$ php artisan migrate

You will get the following output:

Migration table created successfully.
Migrating: 2019_09_02_223818_create_contacts_table
Migrated:  2019_09_02_223818_create_contacts_table
Migrating: 2019_09_02_223832_create_accounts_table
Migrated:  2019_09_02_223832_create_accounts_table
Migrating: 2019_09_02_223841_create_activities_table
Migrated:  2019_09_02_223841_create_activities_table
Migrating: 2019_09_02_223855_create_contact_statuses_table
Migrated:  2019_09_02_223855_create_contact_statuses_table
Migrating: 2019_09_02_223904_create_contact_sources_table
Migrated:  2019_09_02_223904_create_contact_sources_table
Migrating: 2019_09_02_223912_create_activity_statuses_table
Migrated:  2019_09_02_223912_create_activity_statuses_table

In Laravel, you can specify the structure (table fields) in the migration files. Let's start with the contacts table. Open the database/migrations/2019_09_02_223818_create_contacts_table.php file (the date prefix for the file will be different for you) and add the following changes:

    public function up()
    {
        Schema::create('contacts', function (Blueprint $table) {
            $table->bigIncrements('id');
            $table->timestamps();
            $table->string('title');
            $table->string('first_name');
            $table->string('last_name');
            $table->string('email');
            $table->string('phone');
            $table->string('address');
            $table->date('date');

            $table->biginteger('user_id')->unsigned(); 
            $table->foreign('user_id')->references('id')->on('users');                                        
        });
    }

Next, open the database/migrations/<YOUR_TIMESTAMP>_create_accounts_table.php file and change accordingly:

    public function up()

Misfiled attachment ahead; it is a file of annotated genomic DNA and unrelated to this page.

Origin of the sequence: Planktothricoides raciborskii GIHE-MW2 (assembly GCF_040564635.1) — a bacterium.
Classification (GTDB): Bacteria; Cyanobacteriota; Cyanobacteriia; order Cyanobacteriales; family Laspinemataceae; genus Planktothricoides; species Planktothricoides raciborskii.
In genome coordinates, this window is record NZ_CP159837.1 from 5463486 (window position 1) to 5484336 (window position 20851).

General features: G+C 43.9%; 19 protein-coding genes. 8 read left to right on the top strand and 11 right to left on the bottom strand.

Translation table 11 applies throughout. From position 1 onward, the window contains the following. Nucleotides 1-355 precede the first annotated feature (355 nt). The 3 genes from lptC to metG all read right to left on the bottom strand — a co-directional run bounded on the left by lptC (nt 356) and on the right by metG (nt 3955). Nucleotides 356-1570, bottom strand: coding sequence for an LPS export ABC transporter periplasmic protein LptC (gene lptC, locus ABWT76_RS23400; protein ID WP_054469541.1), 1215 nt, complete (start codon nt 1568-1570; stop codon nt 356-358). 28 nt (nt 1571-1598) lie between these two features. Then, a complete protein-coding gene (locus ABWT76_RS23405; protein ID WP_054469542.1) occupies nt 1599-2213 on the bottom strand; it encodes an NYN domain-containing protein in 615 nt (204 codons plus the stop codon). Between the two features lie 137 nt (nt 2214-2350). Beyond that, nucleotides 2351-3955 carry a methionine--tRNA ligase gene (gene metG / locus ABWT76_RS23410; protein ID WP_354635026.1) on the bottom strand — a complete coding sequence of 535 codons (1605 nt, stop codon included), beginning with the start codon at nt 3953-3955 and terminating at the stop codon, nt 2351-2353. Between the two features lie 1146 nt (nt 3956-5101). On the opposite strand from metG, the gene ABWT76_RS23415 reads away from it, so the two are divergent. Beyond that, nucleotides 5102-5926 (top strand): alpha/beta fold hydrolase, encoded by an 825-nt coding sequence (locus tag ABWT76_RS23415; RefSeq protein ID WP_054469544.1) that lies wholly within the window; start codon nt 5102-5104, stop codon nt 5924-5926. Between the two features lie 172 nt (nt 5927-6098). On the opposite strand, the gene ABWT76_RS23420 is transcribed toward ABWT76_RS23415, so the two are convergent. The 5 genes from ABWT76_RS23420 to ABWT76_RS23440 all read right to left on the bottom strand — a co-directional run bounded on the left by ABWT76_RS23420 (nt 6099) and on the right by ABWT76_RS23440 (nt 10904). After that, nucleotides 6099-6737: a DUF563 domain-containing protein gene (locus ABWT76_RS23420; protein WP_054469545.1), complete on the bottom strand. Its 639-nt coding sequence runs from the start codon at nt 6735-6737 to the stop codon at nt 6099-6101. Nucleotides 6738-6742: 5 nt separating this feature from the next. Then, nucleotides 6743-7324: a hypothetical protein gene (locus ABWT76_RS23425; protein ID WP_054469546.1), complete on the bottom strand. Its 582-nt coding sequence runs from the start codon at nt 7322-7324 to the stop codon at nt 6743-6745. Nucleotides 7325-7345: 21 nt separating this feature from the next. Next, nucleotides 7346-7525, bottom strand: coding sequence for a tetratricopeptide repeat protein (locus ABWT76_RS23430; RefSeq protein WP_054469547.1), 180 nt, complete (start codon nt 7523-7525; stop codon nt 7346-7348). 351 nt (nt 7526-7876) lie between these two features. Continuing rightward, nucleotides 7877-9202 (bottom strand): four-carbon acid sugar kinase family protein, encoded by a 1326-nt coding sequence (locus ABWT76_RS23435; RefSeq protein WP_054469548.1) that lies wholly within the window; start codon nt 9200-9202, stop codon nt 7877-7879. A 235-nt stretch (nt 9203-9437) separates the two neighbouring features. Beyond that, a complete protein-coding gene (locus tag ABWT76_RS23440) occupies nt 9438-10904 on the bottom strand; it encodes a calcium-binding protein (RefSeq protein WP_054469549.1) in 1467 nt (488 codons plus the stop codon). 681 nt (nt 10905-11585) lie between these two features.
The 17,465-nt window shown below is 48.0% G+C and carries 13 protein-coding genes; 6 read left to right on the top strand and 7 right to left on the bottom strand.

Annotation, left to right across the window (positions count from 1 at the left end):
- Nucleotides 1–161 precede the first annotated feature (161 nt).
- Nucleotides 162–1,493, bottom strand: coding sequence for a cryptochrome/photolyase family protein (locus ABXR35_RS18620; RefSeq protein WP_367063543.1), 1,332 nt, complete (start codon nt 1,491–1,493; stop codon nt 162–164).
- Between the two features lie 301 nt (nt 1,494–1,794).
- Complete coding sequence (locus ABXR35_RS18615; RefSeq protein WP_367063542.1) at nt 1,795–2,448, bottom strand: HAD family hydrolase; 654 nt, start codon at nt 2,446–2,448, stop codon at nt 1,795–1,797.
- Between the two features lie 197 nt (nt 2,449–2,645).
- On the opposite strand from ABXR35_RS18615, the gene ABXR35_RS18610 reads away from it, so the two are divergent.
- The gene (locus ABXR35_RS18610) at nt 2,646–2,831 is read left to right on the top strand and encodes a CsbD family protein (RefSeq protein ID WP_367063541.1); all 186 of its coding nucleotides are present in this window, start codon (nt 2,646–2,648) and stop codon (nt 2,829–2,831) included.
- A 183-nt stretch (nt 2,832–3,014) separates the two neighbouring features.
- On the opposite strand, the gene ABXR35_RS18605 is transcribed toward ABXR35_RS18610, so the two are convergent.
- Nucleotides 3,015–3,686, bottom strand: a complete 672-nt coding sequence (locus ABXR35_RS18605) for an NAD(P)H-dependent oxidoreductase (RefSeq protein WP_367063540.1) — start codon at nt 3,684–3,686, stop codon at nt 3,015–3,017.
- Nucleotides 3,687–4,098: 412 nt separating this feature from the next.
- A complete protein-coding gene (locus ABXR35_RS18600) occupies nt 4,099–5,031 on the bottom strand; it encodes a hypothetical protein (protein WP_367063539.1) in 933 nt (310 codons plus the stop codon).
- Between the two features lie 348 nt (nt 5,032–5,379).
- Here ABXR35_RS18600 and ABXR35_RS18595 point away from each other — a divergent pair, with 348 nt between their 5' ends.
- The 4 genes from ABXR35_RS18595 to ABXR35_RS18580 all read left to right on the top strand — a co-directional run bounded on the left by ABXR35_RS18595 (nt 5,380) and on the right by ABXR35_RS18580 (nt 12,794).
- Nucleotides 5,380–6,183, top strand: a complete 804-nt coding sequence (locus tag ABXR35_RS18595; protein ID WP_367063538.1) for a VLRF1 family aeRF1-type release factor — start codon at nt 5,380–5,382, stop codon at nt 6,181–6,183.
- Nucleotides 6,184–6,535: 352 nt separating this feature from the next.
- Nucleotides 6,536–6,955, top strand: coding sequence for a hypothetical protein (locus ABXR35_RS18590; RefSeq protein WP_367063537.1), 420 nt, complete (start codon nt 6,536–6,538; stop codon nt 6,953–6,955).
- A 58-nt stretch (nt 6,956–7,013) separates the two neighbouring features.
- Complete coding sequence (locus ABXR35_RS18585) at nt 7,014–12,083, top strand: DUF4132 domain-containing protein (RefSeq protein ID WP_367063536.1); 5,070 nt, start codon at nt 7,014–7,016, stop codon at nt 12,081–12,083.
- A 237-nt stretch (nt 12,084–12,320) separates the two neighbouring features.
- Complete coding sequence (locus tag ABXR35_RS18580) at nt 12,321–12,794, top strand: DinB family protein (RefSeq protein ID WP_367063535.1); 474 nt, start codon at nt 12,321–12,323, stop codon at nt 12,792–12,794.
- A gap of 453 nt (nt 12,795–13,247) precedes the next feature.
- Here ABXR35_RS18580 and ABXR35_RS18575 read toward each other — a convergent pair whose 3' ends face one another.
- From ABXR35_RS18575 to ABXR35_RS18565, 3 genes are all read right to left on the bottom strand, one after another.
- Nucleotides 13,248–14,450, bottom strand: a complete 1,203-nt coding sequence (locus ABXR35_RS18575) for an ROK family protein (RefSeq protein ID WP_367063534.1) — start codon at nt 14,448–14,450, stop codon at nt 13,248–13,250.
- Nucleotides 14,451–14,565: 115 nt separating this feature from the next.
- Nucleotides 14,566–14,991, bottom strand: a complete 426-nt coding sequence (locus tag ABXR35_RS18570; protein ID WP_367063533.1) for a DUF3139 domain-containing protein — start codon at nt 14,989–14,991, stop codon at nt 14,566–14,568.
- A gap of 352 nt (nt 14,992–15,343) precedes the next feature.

{
        Schema::create('accounts', function (Blueprint $table) {
            $table->bigIncrements('id');
            $table->timestamps();
            $table->string('name');
            $table->description('description');           

        });
    }

Next, open the database/migrations/<YOUR_TIMESTAMP>_create_activities_table.php file and change accordingly:

    public function up()
    {
        Schema::create('activities', function (Blueprint $table) {
            $table->bigIncrements('id');
            $table->timestamps();
            $table->string('description');

        });
    }

Next, open the database/migrations/<YOUR_TIMESTAMP>_create_contact_statuses_table.php file and change accordingly:

    public function up()
    {
        Schema::create('contact_statuses', function (Blueprint $table) {
            $table->bigIncrements('id');
            $table->timestamps();
            $table->string('status');
        });
    }

Next, open the database/migrations/<YOUR_TIMESTAMP>_create_contact_sources_table.php file and change accordingly:

    public function up()
    {
        Schema::create('contact_sources', function (Blueprint $table) {
            $table->bigIncrements('id');
            $table->timestamps();
            $table->string('name');
        });
    }

Next, open the database/migrations/<YOUR_TIMESTAMP>_create_activity_statuses_table.php file and change accordingly:

    public function up()
    {
        Schema::create('activity_statuses', function (Blueprint $table) {
            $table->bigIncrements('id');
            $table->timestamps();
            $table->string('status');            
        });
    }